Can Germany be a model for Turkey in confrontation with past atrocities?
I have been in Berlin, Germany for the last few days. We, some journalists and human rights activists from Turkey, have been invited here by the European Academy Berlin, with the financial support of the Germany's Ministry of Foreign Affairs for a conference titled "Difficult Heritage of the Past."
We are here to observe how Germany faced its problematic past including the atrocities committed by Nazis.

Before attending the conference I had a few prejudices about Germany's progress in facing its Nazi past. Firstly, I thought, this was an involuntary confrontation, Germans were forced to look at their troubled past by external powers who had them on their knees after World War II. So how could they be a model for any country that will face its past voluntarily?

I was also quite prejudiced about whether they really did confront their past. If they confronted their past how was it possible then that many neo-Nazis still live in the country? Did we not witness the collaboration between members of Germany's intelligence agency and neo-Nazis who committed serial murders of Muslims, and have been dubbed the "kebab murders" since most of the immigrant victims were running kebab houses?

For the question of involuntary confrontation with the past, I came to the conclusion that I was doing a little bit of injustice to Germany in this regard. They may have started this process after a devastating defeat, but it is clear that Germans created a new world, which is basically based on an endless process of remembering, commemorating and confronting the past. I was extremely impressed and touched when I saw a particular wall in one of the kindergarten classrooms in Berlin. The school is in the Bavyera region. The wall is based on a very innovative idea of remembering the past. Every year teachers wants their students to look at an album of the Jews who once lived in this neighborhood and were taken out of their homes by Nazis. Students are requested to draw parallels between their own lives and with one of these Jews who were exiled from there. The students then identify themselves with one of these Jews and write their name on a brick, later on they put these bricks, one on top of the other. There is already quite a high wall there. This school alone showed how "remembering" has become a part of daily life in Germany.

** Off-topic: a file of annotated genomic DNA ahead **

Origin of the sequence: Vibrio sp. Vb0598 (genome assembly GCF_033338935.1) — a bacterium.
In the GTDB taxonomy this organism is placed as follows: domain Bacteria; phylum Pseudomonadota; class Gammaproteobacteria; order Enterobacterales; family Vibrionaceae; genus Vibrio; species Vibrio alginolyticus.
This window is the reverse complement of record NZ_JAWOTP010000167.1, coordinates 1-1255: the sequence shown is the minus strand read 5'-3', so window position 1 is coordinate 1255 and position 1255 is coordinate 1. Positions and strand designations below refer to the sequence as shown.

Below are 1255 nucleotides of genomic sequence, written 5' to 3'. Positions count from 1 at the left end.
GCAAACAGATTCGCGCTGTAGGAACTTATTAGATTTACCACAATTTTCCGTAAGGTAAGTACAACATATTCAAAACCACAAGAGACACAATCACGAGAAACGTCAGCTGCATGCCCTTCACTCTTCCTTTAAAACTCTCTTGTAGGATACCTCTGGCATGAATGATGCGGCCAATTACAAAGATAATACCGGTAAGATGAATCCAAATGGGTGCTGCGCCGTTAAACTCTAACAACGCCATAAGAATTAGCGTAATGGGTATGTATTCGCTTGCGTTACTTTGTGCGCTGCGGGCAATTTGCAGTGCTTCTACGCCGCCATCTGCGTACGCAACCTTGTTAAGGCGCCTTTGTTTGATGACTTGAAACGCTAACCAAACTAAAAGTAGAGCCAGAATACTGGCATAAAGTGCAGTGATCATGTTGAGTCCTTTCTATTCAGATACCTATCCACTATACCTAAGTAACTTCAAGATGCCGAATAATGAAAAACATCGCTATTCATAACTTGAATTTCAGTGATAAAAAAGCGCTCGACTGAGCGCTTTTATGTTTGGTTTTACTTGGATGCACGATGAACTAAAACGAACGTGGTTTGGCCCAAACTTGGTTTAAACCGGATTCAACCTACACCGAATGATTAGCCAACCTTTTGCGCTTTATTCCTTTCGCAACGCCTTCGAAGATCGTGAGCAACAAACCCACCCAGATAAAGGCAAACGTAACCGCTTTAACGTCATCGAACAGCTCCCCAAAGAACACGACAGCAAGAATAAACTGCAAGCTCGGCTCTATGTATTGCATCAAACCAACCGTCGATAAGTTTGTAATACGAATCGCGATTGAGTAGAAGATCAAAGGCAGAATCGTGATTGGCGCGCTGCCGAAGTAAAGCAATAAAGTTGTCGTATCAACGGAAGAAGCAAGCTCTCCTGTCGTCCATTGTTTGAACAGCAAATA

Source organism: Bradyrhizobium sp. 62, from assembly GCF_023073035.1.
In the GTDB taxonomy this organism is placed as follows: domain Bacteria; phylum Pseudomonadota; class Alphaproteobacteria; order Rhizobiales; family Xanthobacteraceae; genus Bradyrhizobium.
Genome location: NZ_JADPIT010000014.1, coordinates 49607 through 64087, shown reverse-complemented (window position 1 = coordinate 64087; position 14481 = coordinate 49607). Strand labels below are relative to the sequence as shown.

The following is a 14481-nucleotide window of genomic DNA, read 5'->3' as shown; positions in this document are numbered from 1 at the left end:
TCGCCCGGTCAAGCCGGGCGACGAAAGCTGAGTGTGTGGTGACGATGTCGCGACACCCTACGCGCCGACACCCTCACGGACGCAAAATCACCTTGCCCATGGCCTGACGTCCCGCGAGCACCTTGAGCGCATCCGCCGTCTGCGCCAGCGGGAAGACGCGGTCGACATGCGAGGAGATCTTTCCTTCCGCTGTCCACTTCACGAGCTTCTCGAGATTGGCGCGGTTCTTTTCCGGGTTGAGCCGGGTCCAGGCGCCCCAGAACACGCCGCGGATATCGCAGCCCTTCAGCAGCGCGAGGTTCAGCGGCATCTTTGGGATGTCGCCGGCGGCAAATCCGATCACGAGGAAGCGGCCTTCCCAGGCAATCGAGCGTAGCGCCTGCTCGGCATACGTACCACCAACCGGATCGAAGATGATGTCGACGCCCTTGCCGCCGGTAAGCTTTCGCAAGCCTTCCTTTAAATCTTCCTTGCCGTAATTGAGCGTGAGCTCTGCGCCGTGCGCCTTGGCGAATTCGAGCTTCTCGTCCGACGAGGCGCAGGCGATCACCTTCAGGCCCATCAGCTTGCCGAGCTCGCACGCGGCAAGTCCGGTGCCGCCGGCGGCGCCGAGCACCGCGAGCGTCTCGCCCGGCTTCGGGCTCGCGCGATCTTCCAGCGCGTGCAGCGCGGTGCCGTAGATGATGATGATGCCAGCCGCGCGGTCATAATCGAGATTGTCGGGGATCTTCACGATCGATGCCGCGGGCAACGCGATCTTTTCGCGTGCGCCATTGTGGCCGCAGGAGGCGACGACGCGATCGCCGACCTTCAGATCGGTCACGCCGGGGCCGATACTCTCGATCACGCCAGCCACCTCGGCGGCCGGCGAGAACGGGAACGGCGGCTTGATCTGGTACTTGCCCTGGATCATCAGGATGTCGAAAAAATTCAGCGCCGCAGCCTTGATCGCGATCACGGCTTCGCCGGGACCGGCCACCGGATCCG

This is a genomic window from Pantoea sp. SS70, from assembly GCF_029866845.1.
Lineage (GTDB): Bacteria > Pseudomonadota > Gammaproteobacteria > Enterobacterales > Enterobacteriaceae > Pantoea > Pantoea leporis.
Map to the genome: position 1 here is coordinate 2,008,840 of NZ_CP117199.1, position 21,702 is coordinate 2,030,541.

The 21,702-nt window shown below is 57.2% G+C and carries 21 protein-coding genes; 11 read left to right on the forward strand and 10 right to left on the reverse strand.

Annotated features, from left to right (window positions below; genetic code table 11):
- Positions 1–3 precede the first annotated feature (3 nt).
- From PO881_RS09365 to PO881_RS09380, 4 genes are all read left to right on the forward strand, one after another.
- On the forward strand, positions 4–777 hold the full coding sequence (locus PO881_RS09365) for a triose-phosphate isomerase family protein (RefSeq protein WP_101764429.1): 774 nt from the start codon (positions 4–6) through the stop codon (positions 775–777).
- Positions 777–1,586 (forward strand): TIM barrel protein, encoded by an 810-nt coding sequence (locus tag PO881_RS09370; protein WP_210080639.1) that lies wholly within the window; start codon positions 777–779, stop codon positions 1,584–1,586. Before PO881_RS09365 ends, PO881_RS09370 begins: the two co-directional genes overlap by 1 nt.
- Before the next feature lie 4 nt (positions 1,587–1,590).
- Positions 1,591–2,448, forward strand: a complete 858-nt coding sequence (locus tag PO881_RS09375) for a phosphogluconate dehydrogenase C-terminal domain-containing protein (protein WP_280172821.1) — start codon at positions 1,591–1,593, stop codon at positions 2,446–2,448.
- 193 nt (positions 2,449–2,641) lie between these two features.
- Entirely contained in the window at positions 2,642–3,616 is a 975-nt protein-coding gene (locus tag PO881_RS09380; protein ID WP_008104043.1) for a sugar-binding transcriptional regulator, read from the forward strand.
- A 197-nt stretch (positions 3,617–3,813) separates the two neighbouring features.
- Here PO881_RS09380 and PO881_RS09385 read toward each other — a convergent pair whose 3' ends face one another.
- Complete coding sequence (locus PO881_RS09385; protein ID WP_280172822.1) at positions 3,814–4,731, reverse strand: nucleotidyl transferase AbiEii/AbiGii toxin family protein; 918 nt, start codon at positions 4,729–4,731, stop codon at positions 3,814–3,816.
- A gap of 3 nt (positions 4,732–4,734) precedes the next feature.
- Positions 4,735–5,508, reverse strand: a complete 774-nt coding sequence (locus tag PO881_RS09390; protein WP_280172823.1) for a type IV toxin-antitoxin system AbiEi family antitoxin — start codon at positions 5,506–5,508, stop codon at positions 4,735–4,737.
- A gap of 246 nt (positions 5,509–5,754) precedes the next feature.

As soon as I saw it I really wished that one day our children would do a similar thing. I imagined children in İstanbul building a wall by writing on bricks the names of Armenian intellectuals who were taken from their homes on April 24, 1915 and never came back again. I really wish that we can do a similar thing in Turkey in the near future.

I still could not find answers to the second question, namely neo-Nazis and their connection with the intelligence agency; however, I observed that confronting the past is a clear state policy here in Germany. Museums, exhibitions and the school curriculum all show how the state apparatus invested in this endeavor. So little by little I started to realize that Turkey can significantly benefit from the German experience on this difficult terrain of confrontation with the past. While I was attending the program I also developed some ideas for a new framework that I think might by quite useful for Turkey. I will continue sharing my observations on this learning tour with you.

Last Modified: 2012-11-23 10:00:02
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